Levinson partnered with producer Mark Johnson to form the film production company Baltimore Pictures. The two parted ways in 1994. Levinson has been a producer or executive producer for such major productions as The Perfect Storm directed by Wolfgang Petersen (2000); Analyze That (2002), starring De Niro as a neurotic mob boss and Billy Crystal as his therapist, and Possession (2002), based on the best-selling novel by A. S. Byatt.

He has a television production company with Tom Fontana (The Levinson/Fontana Company) and served as executive producer for a number of series, including Homicide: Life on the Street (which ran on NBC from 1993 to 1999) and the HBO prison drama Oz. Levinson also played an uncredited main role as a judge in the short-lived TV series The Jury.

Levinson published his first novel, Sixty-Six (ISBN 0-7679-1533-X), in 2003. Like several of his films, it is semi-autobiographical and set in Baltimore in the 1960s. He directed two webisodes of the American Express ads "The Adventures of Seinfeld and Superman". In 2004, Levinson was the recipient of the Austin Film Festival's Distinguished Screenwriter Award. Levinson directed a documentary PoliWood about the 2008 Democratic and Republican National Conventions. The documentary, produced by Tim Daly, Robin Bronk and Robert E. Baruc, had its premiere at the 2009 Tribeca Film Festival.

Levinson is in production on a film based on Whitey Bulger, the Boston crime boss.[9] The film Black Mass (script by Jim Sheridan, Jez Butterworth, and Russell Gewirtz) is based on the book by Dick Lehr and Gerard O'Neill, and is said to be the "true story of Billy Bulger, Whitey Bulger, FBI agent John Connelly and the FBI's witness protection program that was created by J. Edgar Hoover."[10]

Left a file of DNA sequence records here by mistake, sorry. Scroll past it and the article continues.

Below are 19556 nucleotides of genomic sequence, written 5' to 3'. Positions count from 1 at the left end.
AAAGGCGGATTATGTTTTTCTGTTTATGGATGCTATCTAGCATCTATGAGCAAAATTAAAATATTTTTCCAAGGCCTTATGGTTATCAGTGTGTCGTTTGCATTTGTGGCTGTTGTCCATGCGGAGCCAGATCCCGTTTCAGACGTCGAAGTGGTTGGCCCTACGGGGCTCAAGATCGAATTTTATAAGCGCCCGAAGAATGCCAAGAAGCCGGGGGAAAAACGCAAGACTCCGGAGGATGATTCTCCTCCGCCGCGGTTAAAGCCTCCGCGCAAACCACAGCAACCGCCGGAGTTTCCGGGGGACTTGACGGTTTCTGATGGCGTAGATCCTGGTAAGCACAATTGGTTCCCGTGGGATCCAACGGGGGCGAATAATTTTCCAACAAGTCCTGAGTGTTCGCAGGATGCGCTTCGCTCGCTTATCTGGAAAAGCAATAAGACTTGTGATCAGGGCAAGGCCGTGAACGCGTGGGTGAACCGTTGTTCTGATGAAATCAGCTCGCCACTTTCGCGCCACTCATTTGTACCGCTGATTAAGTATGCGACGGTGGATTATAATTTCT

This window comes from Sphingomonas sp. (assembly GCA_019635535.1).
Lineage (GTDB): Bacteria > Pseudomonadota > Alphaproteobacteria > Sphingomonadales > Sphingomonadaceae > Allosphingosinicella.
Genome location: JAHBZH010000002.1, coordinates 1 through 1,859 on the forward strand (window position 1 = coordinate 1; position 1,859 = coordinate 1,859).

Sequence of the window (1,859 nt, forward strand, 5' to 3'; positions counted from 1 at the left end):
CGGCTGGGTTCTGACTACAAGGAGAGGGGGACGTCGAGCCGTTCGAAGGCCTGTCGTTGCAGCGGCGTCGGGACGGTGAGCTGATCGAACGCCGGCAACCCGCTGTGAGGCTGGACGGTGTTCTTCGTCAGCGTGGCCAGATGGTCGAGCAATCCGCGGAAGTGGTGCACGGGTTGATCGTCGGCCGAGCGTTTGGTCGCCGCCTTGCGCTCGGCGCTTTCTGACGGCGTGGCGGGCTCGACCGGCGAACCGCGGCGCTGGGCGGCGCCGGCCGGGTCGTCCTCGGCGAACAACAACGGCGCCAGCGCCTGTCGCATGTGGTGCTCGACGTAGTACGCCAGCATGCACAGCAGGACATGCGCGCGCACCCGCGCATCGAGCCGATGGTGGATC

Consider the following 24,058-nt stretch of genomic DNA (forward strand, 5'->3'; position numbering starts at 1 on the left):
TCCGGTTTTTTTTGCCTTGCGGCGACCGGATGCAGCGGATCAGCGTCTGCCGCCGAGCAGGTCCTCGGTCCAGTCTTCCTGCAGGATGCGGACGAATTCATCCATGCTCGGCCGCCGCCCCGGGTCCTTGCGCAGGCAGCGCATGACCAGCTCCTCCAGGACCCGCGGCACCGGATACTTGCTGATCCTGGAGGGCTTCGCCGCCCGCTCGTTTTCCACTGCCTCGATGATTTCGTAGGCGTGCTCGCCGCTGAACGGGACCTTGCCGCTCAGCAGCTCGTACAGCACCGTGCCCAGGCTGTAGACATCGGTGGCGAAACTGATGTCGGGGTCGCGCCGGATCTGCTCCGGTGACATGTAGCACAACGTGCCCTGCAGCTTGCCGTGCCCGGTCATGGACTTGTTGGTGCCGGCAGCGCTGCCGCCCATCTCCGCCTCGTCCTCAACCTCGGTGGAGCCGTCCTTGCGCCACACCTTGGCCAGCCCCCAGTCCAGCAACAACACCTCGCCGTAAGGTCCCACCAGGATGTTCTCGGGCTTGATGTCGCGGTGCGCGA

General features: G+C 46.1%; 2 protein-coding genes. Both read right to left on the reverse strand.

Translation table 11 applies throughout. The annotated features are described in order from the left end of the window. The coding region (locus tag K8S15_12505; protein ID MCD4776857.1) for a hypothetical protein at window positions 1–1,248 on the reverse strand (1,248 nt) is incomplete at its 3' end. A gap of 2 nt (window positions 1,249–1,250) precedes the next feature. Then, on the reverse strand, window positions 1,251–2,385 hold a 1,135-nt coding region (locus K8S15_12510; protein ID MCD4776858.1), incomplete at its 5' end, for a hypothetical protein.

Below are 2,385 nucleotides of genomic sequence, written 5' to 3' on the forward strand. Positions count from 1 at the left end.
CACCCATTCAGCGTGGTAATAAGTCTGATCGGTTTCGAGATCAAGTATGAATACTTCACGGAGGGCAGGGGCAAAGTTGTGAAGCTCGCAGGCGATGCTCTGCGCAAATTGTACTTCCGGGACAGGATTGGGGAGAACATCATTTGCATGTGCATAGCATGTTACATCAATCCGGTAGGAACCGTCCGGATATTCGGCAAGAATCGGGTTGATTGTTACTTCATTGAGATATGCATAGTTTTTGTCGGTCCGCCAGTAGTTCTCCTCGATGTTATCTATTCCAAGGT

In September 2013, Levinson was set to direct the film titled Rock the Kasbah, written by Mitch Glazer.[11] Bruce Willis, Shia LaBeouf, Bill Murray and Kate Hudson will star in the film.[12]

In 2010, Levinson received the Laurel Award for Screenwriting Achievement from the Writers Guild of America.

Filmography[edit]

References[edit]

  1. ^ Erickson, Hal. "Barry Levinson". Rovi / All Movie Guide via The New York Times. Retrieved May 30, 2013. 
  2. ^ New York Times
  3. ^ Barnes, Brooks (December 14, 2009). "Al Pacino, Barry Levinson and Buck Henry Team Up on a Roth Tale". New York Times. 
  4. ^ Filmreference.com
  5. ^ Pqasb.pqarchiver.com
  6. ^ Pqasb.pqarchiver.com
  7. ^ "Berlinale: 1989 Prize Winners". berlinale.de. Retrieved 2011-03-13. 
  8. ^ "Berlinale: 1998 Prize Winners". berlinale.de. Retrieved 2012-01-23. 
  9. ^ Rottenberg, Josh (February 22, 2013). "Hollywood Insider: What's Going on Behind the Scenes: Boston's Bulger is Now Hollywood's It Gangster". Entertainment Weekly (New York: Time Inc.): 27. 
  10. ^ Cappadona, Bryanna (June 20, 2013). "Who Should Play Whitey Bulger in Black Mass?". Boston. Retrieved September 1, 2013. 
  11. ^ Fleming Jr, Mike (3 September 2013). "QED Sets Bill Murray For Barry Levinson-Directed ‘Rock The Kasbah’". deadline.com. Retrieved 6 February 2014. 
  12. ^ McClintock, Pamela (30 January 2014). "Kate Hudson, Bruce Willis, Shia LaBeouf Join "Rock the Kasbah"". hollywoodreporter.com. Retrieved 6 February 2014. 

External links[edit]